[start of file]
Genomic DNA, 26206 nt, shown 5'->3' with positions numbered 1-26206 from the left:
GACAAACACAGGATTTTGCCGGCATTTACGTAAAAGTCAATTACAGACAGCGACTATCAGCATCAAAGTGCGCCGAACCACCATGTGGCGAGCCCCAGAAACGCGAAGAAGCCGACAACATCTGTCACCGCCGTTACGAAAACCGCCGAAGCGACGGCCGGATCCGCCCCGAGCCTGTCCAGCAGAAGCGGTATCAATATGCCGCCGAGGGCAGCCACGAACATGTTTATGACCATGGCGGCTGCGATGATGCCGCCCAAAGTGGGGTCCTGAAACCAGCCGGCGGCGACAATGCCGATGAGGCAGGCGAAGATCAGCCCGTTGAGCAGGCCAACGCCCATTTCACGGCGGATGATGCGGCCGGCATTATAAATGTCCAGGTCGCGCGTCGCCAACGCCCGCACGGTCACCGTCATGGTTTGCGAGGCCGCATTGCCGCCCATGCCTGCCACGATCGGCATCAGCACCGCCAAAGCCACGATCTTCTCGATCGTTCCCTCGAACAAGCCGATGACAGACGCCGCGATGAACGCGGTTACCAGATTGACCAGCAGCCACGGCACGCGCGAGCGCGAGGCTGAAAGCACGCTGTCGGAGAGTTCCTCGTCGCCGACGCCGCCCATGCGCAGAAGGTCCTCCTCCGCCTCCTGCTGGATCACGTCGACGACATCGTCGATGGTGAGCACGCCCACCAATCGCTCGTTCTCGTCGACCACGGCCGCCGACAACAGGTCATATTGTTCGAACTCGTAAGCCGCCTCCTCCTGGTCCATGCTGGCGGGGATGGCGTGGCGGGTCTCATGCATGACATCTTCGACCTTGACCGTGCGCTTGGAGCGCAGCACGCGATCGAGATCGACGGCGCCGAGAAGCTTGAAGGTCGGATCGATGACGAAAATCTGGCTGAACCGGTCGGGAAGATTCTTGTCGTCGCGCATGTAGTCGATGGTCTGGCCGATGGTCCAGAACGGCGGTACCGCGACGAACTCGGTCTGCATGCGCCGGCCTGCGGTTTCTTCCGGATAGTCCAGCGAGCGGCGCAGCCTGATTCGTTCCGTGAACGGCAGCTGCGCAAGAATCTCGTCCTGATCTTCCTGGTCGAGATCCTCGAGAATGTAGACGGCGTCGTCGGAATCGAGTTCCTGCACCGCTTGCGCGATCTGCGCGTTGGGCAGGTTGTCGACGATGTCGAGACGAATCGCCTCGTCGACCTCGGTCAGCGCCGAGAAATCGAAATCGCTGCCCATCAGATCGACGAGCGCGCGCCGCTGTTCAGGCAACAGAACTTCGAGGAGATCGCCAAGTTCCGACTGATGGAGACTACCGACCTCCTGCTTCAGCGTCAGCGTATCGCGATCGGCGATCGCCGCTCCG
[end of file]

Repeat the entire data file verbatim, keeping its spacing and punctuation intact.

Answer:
Genomic DNA, 26206 nt, shown 5'->3' with positions numbered 1-26206 from the left:
GACAAACACAGGATTTTGCCGGCATTTACGTAAAAGTCAATTACAGACAGCGACTATCAGCATCAAAGTGCGCCGAACCACCATGTGGCGAGCCCCAGAAACGCGAAGAAGCCGACAACATCTGTCACCGCCGTTACGAAAACCGCCGAAGCGACGGCCGGATCCGCCCCGAGCCTGTCCAGCAGAAGCGGTATCAATATGCCGCCGAGGGCAGCCACGAACATGTTTATGACCATGGCGGCTGCGATGATGCCGCCCAAAGTGGGGTCCTGAAACCAGCCGGCGGCGACAATGCCGATGAGGCAGGCGAAGATCAGCCCGTTGAGCAGGCCAACGCCCATTTCACGGCGGATGATGCGGCCGGCATTATAAATGTCCAGGTCGCGCGTCGCCAACGCCCGCACGGTCACCGTCATGGTTTGCGAGGCCGCATTGCCGCCCATGCCTGCCACGATCGGCATCAGCACCGCCAAAGCCACGATCTTCTCGATCGTTCCCTCGAACAAGCCGATGACAGACGCCGCGATGAACGCGGTTACCAGATTGACCAGCAGCCACGGCACGCGCGAGCGCGAGGCTGAAAGCACGCTGTCGGAGAGTTCCTCGTCGCCGACGCCGCCCATGCGCAGAAGGTCCTCCTCCGCCTCCTGCTGGATCACGTCGACGACATCGTCGATGGTGAGCACGCCCACCAATCGCTCGTTCTCGTCGACCACGGCCGCCGACAACAGGTCATATTGTTCGAACTCGTAAGCCGCCTCCTCCTGGTCCATGCTGGCGGGGATGGCGTGGCGGGTCTCATGCATGACATCTTCGACCTTGACCGTGCGCTTGGAGCGCAGCACGCGATCGAGATCGACGGCGCCGAGAAGCTTGAAGGTCGGATCGATGACGAAAATCTGGCTGAACCGGTCGGGAAGATTCTTGTCGTCGCGCATGTAGTCGATGGTCTGGCCGATGGTCCAGAACGGCGGTACCGCGACGAACTCGGTCTGCATGCGCCGGCCTGCGGTTTCTTCCGGATAGTCCAGCGAGCGGCGCAGCCTGATTCGTTCCGTGAACGGCAGCTGCGCAAGAATCTCGTCCTGATCTTCCTGGTCGAGATCCTCGAGAATGTAGACGGCGTCGTCGGAATCGAGTTCCTGCACCGCTTGCGCGATCTGCGCGTTGGGCAGGTTGTCGACGATGTCGAGACGAATCGCCTCGTCGACCTCGGTCAGCGCCGAGAAATCGAAATCGCTGCCCATCAGATCGACGAGCGCGCGCCGCTGTTCAGGCAACAGAACTTCGAGGAGATCGCCAAGTTCCGACTGATGGAGACTACCGACCTCCTGCTTCAGCGTCAGCGTATCGCGATCGGCGATCGCCGCTCCG